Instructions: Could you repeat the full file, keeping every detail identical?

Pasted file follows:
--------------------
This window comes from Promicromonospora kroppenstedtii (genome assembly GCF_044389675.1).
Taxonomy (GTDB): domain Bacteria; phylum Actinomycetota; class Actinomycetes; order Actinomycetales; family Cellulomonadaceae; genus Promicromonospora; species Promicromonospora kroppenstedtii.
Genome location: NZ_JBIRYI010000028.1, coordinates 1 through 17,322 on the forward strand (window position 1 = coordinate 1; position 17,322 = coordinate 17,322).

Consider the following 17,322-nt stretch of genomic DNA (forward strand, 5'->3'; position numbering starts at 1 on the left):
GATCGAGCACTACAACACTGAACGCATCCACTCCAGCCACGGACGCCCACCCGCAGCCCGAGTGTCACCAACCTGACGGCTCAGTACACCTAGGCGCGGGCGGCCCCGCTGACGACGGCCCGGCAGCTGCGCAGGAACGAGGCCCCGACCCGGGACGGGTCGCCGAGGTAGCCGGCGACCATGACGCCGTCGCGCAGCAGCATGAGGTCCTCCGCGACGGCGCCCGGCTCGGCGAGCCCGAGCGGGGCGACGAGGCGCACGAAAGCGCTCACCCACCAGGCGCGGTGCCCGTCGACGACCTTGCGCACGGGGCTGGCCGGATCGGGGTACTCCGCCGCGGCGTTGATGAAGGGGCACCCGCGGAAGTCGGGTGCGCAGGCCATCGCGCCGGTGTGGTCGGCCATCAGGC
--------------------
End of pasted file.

This window comes from Promicromonospora kroppenstedtii (genome assembly GCF_044389675.1).
Taxonomy (GTDB): domain Bacteria; phylum Actinomycetota; class Actinomycetes; order Actinomycetales; family Cellulomonadaceae; genus Promicromonospora; species Promicromonospora kroppenstedtii.
Genome location: NZ_JBIRYI010000028.1, coordinates 1 through 17,322 on the forward strand (window position 1 = coordinate 1; position 17,322 = coordinate 17,322).

Consider the following 17,322-nt stretch of genomic DNA (forward strand, 5'->3'; position numbering starts at 1 on the left):
GATCGAGCACTACAACACTGAACGCATCCACTCCAGCCACGGACGCCCACCCGCAGCCCGAGTGTCACCAACCTGACGGCTCAGTACACCTAGGCGCGGGCGGCCCCGCTGACGACGGCCCGGCAGCTGCGCAGGAACGAGGCCCCGACCCGGGACGGGTCGCCGAGGTAGCCGGCGACCATGACGCCGTCGCGCAGCAGCATGAGGTCCTCCGCGACGGCGCCCGGCTCGGCGAGCCCGAGCGGGGCGACGAGGCGCACGAAAGCGCTCACCCACCAGGCGCGGTGCCCGTCGACGACCTTGCGCACGGGGCTGGCCGGATCGGGGTACTCCGCCGCGGCGTTGATGAAGGGGCACCCGCGGAAGTCGGGTGCGCAGGCCATCGCGCCGGTGTGGTCGGCCATCAGGC